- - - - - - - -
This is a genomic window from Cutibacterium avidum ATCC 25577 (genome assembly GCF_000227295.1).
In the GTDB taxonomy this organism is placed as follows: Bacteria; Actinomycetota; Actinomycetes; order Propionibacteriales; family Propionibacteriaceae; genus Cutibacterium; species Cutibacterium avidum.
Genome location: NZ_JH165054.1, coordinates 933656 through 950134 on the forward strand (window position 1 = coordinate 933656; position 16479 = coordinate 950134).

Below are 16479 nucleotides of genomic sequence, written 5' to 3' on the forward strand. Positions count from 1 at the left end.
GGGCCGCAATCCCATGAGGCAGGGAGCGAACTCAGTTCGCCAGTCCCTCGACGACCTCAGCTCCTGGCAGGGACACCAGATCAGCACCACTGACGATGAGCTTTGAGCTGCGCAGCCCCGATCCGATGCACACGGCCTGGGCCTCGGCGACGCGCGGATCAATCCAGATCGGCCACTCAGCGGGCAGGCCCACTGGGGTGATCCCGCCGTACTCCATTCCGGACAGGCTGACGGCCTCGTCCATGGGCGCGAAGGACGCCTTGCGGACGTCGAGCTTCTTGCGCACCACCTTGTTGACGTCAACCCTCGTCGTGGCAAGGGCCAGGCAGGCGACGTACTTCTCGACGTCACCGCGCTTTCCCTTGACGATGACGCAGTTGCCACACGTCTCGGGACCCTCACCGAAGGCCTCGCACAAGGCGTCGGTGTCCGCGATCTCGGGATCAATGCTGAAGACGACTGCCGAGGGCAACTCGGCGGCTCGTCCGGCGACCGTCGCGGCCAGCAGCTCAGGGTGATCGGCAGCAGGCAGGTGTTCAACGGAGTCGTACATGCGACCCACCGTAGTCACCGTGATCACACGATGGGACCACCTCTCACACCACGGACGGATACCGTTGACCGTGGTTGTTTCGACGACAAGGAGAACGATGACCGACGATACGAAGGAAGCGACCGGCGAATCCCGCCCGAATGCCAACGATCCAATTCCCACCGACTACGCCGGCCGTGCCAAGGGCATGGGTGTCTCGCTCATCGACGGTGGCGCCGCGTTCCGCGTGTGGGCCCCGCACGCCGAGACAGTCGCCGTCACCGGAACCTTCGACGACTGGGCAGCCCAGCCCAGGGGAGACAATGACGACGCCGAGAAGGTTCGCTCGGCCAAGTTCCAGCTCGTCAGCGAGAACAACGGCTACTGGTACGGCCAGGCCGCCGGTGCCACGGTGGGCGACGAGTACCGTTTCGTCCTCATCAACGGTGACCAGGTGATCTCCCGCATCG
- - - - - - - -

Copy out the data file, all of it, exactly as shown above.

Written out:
This is a genomic window from Cutibacterium avidum ATCC 25577 (genome assembly GCF_000227295.1).
In the GTDB taxonomy this organism is placed as follows: Bacteria; Actinomycetota; Actinomycetes; order Propionibacteriales; family Propionibacteriaceae; genus Cutibacterium; species Cutibacterium avidum.
Genome location: NZ_JH165054.1, coordinates 933656 through 950134 on the forward strand (window position 1 = coordinate 933656; position 16479 = coordinate 950134).

Below are 16479 nucleotides of genomic sequence, written 5' to 3' on the forward strand. Positions count from 1 at the left end.
GGGCCGCAATCCCATGAGGCAGGGAGCGAACTCAGTTCGCCAGTCCCTCGACGACCTCAGCTCCTGGCAGGGACACCAGATCAGCACCACTGACGATGAGCTTTGAGCTGCGCAGCCCCGATCCGATGCACACGGCCTGGGCCTCGGCGACGCGCGGATCAATCCAGATCGGCCACTCAGCGGGCAGGCCCACTGGGGTGATCCCGCCGTACTCCATTCCGGACAGGCTGACGGCCTCGTCCATGGGCGCGAAGGACGCCTTGCGGACGTCGAGCTTCTTGCGCACCACCTTGTTGACGTCAACCCTCGTCGTGGCAAGGGCCAGGCAGGCGACGTACTTCTCGACGTCACCGCGCTTTCCCTTGACGATGACGCAGTTGCCACACGTCTCGGGACCCTCACCGAAGGCCTCGCACAAGGCGTCGGTGTCCGCGATCTCGGGATCAATGCTGAAGACGACTGCCGAGGGCAACTCGGCGGCTCGTCCGGCGACCGTCGCGGCCAGCAGCTCAGGGTGATCGGCAGCAGGCAGGTGTTCAACGGAGTCGTACATGCGACCCACCGTAGTCACCGTGATCACACGATGGGACCACCTCTCACACCACGGACGGATACCGTTGACCGTGGTTGTTTCGACGACAAGGAGAACGATGACCGACGATACGAAGGAAGCGACCGGCGAATCCCGCCCGAATGCCAACGATCCAATTCCCACCGACTACGCCGGCCGTGCCAAGGGCATGGGTGTCTCGCTCATCGACGGTGGCGCCGCGTTCCGCGTGTGGGCCCCGCACGCCGAGACAGTCGCCGTCACCGGAACCTTCGACGACTGGGCAGCCCAGCCCAGGGGAGACAATGACGACGCCGAGAAGGTTCGCTCGGCCAAGTTCCAGCTCGTCAGCGAGAACAACGGCTACTGGTACGGCCAGGCCGCCGGTGCCACGGTGGGCGACGAGTACCGTTTCGTCCTCATCAACGGTGACCAGGTGATCTCCCGCATCG